Musical Borrowing
An Annotated Bibliography

Individual record

[+] Frisch, Walter. “Reger’s Bach and Historicist Modernism.” 19th-Century Music 25 (Fall 2001): 296-312.

Max Reger developed an aesthetic of historicist modernism that placed J. S. Bach as the primary model. With the introduction of the Neue Bach-Gesellschaft and similar events around 1900, the nineteenth-century trend viewing Bach as the embodiment of the German musical spirit intensified. Part of this trend included emphasizing Bach’s melodic art, which was held to be more useful to modern composers than his counterpoint. Reger was an active participant in this trend of Bach discourse in several areas, including producing many arrangements of Bach’s music. Reger’s form of modernist historicism also manifests in his prolific composition of organ works and avoidance of symphonic poems and music dramas. Reger’s 1895 First Organ Suite, Op. 16, dedicated to the memory of J. S. Bach, draws on several historical models. Most notably, Reger borrows several chorales famously set by Bach, but he alludes to Brahms’s Fourth Symphony and Joseph Rheinberger’s Organ Sonata No. 8 as well. Variations and Fugue on a Theme of Bach, Op. 81 (1904), offers a more complex form of historicism, but one still rooted in the music of Bach. For its theme, Reger uses the opening ritornello of the aria “Sein’ Almacht zu ergründen” from Bach’s Cantata Auf Christi Himmelfahrt allein, BWV 128. Throughout the fourteen variations, Reger develops the theme in two styles: strict–past and free–present with the fugue combining these styles. The work represents Reger’s nuanced awareness of historical time and documents his historicist modernism.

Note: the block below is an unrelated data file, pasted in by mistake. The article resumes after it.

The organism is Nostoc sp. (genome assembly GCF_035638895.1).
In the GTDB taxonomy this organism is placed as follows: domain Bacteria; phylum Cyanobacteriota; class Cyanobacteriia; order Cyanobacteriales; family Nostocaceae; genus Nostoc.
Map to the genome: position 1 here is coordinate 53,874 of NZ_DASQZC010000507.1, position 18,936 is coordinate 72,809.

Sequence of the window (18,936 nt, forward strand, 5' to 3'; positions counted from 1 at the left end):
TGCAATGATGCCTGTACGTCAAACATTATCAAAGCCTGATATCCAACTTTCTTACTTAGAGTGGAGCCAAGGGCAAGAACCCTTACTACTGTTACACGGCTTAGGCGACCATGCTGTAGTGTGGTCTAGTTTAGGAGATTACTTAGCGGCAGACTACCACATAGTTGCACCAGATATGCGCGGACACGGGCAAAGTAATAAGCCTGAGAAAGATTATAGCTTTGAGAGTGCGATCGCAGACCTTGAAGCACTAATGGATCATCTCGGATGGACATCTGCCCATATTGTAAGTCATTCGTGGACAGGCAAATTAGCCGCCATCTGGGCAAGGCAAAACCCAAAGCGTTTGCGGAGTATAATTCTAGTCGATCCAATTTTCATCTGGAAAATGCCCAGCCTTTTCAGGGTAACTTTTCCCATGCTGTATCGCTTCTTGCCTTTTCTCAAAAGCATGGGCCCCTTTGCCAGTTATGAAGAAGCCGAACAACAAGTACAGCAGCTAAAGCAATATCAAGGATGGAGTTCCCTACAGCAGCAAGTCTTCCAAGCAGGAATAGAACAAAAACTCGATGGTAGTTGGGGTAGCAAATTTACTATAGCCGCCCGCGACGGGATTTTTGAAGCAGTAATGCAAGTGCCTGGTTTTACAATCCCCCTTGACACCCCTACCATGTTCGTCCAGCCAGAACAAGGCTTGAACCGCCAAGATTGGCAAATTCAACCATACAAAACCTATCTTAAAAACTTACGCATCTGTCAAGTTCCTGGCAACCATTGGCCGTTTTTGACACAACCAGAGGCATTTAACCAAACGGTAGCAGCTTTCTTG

Works: Reger: Suite for Organ in E Minor, Op. 16 (301-307), Variations and Fugue on a Theme of Bach, Op. 81 (308-12)

Sources: J. S. Bach: Passacaglia and Fugue in C Minor, BWV 582 (303), O Mensch, bewein dein Sünde gross, BWV 622 (303), Aus tiefer Not from Clavierübung, BWV 686 (305), Auf Christi Himmelfahrt allein, BWV 128 (308-12); Rheinberger: Organ Sonata No. 8, Op. 132 (307); Brahms: Symphony No. 4 in E Minor, Op. 98 (307)

Index Classifications: 1800s, 1900s

Contributed by: Matthew Van Vleet

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